Cutaneous metastases from solid tumors in general occur at a rate of about 1% per primary tumor.1 In breast cancer, cutaneous metastases occur at a rate of about 2.5% per primary tumor. Because of the high incidence of breast cancers relative to other internal malignancies, breast cancer accounts for almost 33% of all cutaneous metastases.2 Infiltrating ductal carcinoma accounts for almost 70% of cutaneous metastases from breast cancers, whereas lobular carcinoma accounts for about 15%.
Cutaneous metastases may be the first presenting sign of primary malignancy. In one retrospective study, 6% of breast carcinomas (N=992) initially presented with only skin manifestations.3 Clinical appearance can vary, but cutaneous metastases from breast adenocarcinomas often present as isolated dermal nodules with superficial discoloration or changes in texture. The most common location of cutaneous metastases is on the chest ipsilateral to the primary breast malignancy.4 We pre-sent a case of metastatic adenocarcinoma of the breast presenting with diffuse cutaneous nodules with no surface changes.
A 64-year-old woman who was otherwise in good health presented to her primary care physician for evaluation of recent-onset fatigue. Laboratory testing revealed that she was mildly anemic with mild thrombocytopenia and lymphocytosis. She was referred to a hematologist, who ordered flow cytometry and cytogenetic testing. Blood abnormalities were not considered severe enough to warrant a bone marrow biopsy, and she was monitored clinically for the next 2 years.
Two years after the initial presentation, the primary care physician performed a breast examination that was unremarkable, but enlarged axillary lymph nodes up to 15 mm were discovered in the right breast during routine breast ultrasonography. Additionally, she noted that she had experienced unintentional weight loss of 10 lb over the past year. The hematologist suspected a low-grade lymphoma and performed a bone marrow biopsy. The immunohistochemistry of the bone marrow specimen was consistent with an estrogen receptor–positive, progesterone receptor–negative, human epidermal growth factor receptor 2–negative invasive lobular breast carcinoma, which was then confirmed in the right breast on magnetic resonance imaging. The patient denied any history of prior radiation treatment, but she disclosed a family history of breast cancer in her cousin.
Several weeks after the bone marrow biopsy, an oncologist found that the patient also had an abdominal mass and bone metastases of the primary breast cancer. Colonoscopy confirmed metastases to the colon that subsequently led to obstruction and ultimately required a right hemicolectomy. The patient’s oncologist started her on anastrozole, an aromatase inhibitor (AI), for treatment of the metastatic breast cancer and zoledronic acid, a bisphosphonate, along with calcium and vitamin D for the bone involvement.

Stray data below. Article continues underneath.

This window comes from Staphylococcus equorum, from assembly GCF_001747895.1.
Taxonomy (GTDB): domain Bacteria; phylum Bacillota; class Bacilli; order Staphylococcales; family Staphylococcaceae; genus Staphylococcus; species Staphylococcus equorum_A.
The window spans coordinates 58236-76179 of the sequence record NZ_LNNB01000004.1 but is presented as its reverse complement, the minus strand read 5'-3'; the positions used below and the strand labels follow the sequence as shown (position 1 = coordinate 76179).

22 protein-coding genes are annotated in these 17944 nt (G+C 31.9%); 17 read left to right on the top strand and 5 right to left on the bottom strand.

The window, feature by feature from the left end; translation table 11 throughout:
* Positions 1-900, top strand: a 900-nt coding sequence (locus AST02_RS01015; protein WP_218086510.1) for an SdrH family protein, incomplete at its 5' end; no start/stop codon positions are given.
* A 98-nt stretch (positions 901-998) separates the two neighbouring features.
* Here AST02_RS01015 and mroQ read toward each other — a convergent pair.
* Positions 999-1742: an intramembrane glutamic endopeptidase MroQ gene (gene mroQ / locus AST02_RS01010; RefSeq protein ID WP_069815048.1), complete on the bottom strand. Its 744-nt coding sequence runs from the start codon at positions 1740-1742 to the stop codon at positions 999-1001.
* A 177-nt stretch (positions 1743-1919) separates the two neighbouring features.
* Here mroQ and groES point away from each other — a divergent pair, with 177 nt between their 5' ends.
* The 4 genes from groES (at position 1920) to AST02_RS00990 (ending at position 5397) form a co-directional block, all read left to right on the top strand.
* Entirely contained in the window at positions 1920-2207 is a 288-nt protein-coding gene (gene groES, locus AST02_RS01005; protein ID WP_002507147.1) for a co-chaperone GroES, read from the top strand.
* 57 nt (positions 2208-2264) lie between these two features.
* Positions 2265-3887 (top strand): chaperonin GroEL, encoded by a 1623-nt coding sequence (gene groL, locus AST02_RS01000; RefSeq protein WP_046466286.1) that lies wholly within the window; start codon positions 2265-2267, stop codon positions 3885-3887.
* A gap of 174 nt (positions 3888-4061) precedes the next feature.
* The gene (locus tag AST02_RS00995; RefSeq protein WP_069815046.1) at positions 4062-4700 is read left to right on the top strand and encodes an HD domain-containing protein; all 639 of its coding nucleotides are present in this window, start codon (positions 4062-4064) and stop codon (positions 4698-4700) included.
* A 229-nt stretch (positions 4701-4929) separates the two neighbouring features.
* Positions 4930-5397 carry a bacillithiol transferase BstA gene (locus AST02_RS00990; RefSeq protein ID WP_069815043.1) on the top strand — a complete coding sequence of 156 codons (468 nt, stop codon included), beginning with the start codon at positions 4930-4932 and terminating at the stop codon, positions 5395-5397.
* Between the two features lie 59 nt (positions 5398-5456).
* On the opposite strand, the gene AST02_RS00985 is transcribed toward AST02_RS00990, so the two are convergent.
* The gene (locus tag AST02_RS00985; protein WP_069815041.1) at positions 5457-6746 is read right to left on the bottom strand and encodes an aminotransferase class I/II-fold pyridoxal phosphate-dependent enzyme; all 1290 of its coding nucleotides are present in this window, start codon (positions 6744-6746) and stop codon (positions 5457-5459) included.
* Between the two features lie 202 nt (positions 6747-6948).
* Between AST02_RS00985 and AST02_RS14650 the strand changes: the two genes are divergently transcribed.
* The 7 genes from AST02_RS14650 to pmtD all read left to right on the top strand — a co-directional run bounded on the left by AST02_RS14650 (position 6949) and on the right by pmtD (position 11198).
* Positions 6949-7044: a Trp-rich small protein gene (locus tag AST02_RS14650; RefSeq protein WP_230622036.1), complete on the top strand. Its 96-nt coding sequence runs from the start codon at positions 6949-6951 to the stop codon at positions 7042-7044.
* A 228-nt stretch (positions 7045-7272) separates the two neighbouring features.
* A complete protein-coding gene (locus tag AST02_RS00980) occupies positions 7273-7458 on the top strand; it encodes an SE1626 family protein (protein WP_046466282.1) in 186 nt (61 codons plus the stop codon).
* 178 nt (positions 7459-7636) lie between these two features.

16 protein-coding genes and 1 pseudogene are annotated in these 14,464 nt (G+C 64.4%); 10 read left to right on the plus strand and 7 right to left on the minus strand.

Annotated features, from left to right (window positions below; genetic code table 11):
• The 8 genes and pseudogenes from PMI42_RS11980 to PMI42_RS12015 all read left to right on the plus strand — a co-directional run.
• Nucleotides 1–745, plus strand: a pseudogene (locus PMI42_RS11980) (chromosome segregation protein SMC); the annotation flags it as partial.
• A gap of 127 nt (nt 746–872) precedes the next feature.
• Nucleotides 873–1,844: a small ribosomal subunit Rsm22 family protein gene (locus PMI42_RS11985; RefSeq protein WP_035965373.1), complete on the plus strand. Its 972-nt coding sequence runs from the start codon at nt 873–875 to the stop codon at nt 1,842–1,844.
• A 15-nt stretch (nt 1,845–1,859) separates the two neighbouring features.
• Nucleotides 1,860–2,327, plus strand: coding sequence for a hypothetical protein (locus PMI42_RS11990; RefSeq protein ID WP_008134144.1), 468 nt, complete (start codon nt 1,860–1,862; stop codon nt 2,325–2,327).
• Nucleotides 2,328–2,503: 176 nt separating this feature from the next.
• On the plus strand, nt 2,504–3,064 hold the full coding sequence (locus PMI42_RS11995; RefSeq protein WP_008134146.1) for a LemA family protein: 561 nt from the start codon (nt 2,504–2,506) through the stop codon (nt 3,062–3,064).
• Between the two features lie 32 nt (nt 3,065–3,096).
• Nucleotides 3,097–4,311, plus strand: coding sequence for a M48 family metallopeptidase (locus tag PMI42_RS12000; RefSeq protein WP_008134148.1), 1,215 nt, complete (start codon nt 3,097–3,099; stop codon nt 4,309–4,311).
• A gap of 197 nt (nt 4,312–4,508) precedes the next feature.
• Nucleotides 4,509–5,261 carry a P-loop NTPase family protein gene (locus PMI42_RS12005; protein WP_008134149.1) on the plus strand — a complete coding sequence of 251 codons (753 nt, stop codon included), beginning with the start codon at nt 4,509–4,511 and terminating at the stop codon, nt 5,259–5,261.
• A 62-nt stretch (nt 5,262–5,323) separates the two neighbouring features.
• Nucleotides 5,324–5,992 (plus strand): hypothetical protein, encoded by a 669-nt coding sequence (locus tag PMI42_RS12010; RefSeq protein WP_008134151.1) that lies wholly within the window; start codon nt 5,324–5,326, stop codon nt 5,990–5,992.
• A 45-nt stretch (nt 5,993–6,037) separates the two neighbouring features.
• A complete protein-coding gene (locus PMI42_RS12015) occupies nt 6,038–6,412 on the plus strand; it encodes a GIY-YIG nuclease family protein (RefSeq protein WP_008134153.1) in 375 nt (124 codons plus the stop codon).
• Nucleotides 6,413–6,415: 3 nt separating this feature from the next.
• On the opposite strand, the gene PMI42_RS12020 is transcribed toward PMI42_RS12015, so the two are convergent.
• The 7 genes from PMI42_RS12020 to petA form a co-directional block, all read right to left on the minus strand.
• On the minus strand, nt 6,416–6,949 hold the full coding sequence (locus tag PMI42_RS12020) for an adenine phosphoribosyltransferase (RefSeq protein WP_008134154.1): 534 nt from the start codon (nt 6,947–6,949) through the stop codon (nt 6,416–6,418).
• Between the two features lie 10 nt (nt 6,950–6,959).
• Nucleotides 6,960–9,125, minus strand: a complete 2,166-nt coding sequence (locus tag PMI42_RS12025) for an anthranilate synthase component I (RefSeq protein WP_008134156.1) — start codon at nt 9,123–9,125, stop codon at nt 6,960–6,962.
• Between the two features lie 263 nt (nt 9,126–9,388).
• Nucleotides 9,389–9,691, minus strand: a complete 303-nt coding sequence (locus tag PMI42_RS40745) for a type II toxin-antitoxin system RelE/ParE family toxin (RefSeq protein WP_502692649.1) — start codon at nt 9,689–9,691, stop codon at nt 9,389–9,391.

Shortly after, during a routine annual skin examination, the patient’s dermatologist (H.T.N.) discovered 3 soft, fixed, subcutaneous-appearing nodules—one on the right chest that was 15 mm in diameter, one on the left mid back that was 7 mm, and one on the left upper anterior thigh that was 10 mm. They were discrete with well-defined borders but had only minimal elevation, making them difficult to detect clinically, especially without palpation. The nodules were not visibly apparent because they were flesh-colored with no surface discoloration or texture changes. The patient remembered that the lesions had appeared gradually several months prior, predating the breast cancer diagnosis, and were not associated with pain, itching, or burning, so she was not alarmed by their appearance and never sought medical attention. The dermatologist (H.T.N.) recommended a biopsy at the time of the skin examination, but the patient declined.
One year after the appearance of the first skin lesions, 14 more nodules (Figure 1) progressively erupted on the ipsilateral and contralateral chest (Figure 2A), axillae, arms, shoulders, back (Figure 2B), and thighs (Figure 2C). At this point, the dermatologists performed a punch biopsy on a lesion on the back to confirm the suspicion of cutaneous metastasis of the primary breast cancer. The biopsy showed interstitial dermal proliferation of atypical cells between collagen bundles and stained strongly positive for cytokeratin 7, an epithelial protein common in breast adenocarcinoma (Figure 3). Further immunohistochemical staining returned metastatic estrogen receptor–positive, progesterone receptor–negative, human epidermal growth factor receptor 2–negative invasive lobular breast carcinoma. Therefore, the markers for the cutaneous metastases were consistent with the markers for the original breast cancer.
After 1 year of treatment with anastrozole, the patient’s internal metastases had not changed considerably, but the cutaneous metastases continued to grow—the lesion on the left thigh doubled from 10 to 20 mm in diameter, and new nodules developed on the chest, back, arms, and legs. One year and a half after the initial lesions were documented, several nodules had disappeared and several new ones appeared. The remaining nodules remained relatively constant in size.
After stopping anastrozole, the patient was enrolled in a research trial using bortezomib, a chemotherapeutic agent typically used for multiple myeloma, as well as fulvestrant, an estrogen receptor antagonist; however, because of continued progression of the metastatic cancer, the patient was removed from the trial and switched to the established regimen of everolimus, a chemotherapeutic agent, and exemestane, another AI. Everolimus eventually was stopped, but the patient continued on exemestane as monotherapy. In addition to development of pleural disease, the cutaneous metastases continued to progress. The patient did not receive any local treatment for her cutaneous metastases.